Switching to Whole Grain Foods Could Trim Your Waistline

From Drugs.com - November 9, 2017

Switching to Whole Grain Foods Could Trim Your Waistline

THURSDAY, Nov. 9, 2017 -- Put down that forkful of perfectly twirled white spaghetti, and grab a plate of whole grain pasta instead.

You will feel fuller after switching out highly processed white grains for whole-grain alternatives, a new study from Denmark contends. Plus, you will likely lose a little bit of weight and have reduced inflammation. Those changes could be helpful in preventing or improving type 2 diabetes, the researchers noted.

"Our analysis confirmed that there is a sound scientific basis for the dietary recommendation to eat whole grains. Rye seems to have the best effect," said study senior author Tine Rask Licht. She's a professor of intestinal microbial ecology at the Technical University of Denmark.

But the study also had some surprising results. Eating a diet full of whole grains did not appear to improve insulin sensitivity, nor did it seem to change the gut's microbiome (the mix of bacteria that normally live in the intestines).

The study included 50 people who were at risk of metabolic syndrome, a condition that includes a number of risk factors for heart disease, such as high blood pressure, low HDL (good) cholesterol, high triglycerides (another blood fat), abdominal obesity and reduced insulin sensitivity. People with at least three these risk factors have metabolic syndrome, according to the American Heart Association.

The participants were between 20 and 65 years old. All were overweight or obese.

The volunteers were randomly split into two groups. One group ate a diet with only whole grain foods or grain products for eight weeks. Then, they consumed their regular diet for six weeks. And, finally, they spent another eight weeks eating a diet of refined grain products. The other group completed the study in the reverse order, beginning with the refined grains.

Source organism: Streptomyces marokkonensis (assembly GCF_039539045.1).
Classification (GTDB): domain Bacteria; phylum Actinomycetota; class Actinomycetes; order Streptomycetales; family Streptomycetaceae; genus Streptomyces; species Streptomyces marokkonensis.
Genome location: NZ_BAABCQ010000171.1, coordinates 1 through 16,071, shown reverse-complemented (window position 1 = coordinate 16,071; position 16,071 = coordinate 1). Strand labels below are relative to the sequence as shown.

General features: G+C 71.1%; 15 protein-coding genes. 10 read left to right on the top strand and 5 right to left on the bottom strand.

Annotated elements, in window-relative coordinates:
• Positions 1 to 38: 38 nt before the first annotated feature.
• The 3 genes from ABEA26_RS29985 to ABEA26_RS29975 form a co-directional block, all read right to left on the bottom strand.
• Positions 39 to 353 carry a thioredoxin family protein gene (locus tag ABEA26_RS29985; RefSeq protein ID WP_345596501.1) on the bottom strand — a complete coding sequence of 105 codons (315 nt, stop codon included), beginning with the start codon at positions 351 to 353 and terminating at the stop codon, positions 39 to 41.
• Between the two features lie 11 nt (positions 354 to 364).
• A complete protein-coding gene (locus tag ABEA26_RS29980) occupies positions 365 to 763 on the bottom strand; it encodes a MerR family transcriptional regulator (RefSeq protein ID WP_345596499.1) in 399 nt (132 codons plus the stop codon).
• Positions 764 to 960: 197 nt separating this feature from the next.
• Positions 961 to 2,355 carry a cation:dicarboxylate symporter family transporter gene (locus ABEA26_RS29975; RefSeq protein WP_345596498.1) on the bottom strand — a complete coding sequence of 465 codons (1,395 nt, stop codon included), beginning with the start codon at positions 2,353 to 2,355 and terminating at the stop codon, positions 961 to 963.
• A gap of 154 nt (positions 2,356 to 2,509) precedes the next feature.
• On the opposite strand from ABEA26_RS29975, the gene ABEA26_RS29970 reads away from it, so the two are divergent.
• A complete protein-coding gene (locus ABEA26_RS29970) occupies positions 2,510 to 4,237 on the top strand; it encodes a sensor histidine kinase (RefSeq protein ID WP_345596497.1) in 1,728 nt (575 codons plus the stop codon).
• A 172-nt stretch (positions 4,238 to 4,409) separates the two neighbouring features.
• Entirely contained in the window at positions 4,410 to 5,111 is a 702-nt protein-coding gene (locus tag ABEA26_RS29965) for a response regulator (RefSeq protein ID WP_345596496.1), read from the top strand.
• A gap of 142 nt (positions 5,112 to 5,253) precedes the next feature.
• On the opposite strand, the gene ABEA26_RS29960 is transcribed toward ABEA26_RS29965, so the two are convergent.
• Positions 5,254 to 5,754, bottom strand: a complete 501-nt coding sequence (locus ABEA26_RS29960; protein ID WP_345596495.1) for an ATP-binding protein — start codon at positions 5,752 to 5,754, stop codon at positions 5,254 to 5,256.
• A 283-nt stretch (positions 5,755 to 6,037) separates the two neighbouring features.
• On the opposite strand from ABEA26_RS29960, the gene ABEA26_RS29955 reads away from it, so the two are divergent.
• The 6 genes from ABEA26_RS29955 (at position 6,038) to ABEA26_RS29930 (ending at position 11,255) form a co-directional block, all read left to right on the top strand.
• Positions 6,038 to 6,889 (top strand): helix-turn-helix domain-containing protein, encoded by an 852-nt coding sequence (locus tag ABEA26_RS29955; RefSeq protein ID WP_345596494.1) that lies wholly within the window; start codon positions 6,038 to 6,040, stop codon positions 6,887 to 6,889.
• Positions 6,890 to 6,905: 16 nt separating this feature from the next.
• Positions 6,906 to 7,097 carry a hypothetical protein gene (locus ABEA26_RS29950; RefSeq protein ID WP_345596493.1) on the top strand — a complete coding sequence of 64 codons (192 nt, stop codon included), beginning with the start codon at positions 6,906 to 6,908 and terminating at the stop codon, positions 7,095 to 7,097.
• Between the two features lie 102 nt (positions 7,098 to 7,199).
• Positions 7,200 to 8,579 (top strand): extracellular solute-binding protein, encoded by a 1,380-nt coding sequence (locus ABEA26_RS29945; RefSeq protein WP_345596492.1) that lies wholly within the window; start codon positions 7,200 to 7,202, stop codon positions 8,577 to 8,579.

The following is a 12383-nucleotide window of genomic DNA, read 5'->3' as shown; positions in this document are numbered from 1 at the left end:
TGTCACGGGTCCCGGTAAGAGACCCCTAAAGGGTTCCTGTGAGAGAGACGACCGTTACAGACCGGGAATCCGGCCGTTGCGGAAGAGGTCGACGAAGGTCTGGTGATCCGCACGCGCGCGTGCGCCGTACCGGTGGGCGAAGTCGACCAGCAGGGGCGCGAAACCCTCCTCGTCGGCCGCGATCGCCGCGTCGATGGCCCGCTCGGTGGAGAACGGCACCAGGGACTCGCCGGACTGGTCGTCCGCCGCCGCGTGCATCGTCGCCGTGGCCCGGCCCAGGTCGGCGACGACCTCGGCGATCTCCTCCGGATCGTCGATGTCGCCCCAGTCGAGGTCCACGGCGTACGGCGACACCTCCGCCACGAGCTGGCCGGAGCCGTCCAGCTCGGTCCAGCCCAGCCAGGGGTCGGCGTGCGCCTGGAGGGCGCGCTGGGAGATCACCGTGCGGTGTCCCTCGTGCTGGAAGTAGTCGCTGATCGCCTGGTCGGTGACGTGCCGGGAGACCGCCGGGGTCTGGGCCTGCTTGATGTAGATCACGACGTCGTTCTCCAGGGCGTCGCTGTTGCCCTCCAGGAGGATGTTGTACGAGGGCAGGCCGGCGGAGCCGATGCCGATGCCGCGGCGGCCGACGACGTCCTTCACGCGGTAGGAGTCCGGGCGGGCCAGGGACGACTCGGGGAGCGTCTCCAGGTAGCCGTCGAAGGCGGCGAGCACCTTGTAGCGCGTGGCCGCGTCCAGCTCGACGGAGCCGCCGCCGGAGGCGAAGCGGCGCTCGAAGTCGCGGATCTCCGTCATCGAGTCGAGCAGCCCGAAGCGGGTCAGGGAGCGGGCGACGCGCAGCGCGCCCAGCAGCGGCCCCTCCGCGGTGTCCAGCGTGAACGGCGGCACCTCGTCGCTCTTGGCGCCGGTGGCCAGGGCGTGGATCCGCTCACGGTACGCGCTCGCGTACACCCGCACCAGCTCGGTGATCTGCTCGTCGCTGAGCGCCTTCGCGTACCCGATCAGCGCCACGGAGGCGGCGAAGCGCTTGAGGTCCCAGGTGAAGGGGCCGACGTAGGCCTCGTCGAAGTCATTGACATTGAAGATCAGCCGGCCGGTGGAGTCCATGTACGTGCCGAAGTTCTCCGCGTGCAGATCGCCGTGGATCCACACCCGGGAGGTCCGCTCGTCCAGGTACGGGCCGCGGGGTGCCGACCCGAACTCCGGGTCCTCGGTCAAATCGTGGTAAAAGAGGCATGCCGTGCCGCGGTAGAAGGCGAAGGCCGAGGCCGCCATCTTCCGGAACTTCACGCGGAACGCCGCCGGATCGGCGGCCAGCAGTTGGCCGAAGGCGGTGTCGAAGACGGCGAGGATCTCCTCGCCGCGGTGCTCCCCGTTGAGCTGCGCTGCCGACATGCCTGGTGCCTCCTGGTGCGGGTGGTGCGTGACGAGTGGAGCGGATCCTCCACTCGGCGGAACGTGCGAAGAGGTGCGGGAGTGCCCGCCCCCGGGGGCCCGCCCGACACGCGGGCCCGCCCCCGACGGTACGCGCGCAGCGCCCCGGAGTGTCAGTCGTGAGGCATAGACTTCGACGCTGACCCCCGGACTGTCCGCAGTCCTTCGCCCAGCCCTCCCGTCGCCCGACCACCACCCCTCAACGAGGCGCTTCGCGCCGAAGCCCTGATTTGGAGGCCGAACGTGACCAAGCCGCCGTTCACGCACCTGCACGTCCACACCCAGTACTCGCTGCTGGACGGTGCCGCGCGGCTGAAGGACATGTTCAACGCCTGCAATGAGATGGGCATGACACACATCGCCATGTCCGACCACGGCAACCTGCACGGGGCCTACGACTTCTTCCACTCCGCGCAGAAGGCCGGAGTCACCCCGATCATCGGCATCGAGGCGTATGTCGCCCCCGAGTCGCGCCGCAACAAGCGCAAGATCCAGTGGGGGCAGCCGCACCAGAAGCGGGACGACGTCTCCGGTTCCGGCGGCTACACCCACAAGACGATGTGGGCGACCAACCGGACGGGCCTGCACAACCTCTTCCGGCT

Whole grains include wheat, rye, barley, oats, brown and red rice, millet, and corn in dried form (fresh corn is considered a vegetable), the researchers said.

The volunteers had blood tests and submitted stool samples along the way so the researchers could check the DNA of their gut microbiome.

The volunteers all showed reductions in body weight and markers of systemic inflammation on the whole grain diet. Licht said she thinks whole grains help people lose a little bit of weight by filling them up and increasing satiety.

But, she added, the researchers were a bit surprised that there were no changes in the bodies' natural bacteria after the change in diet. Other studies, she noted, have also had similar results.

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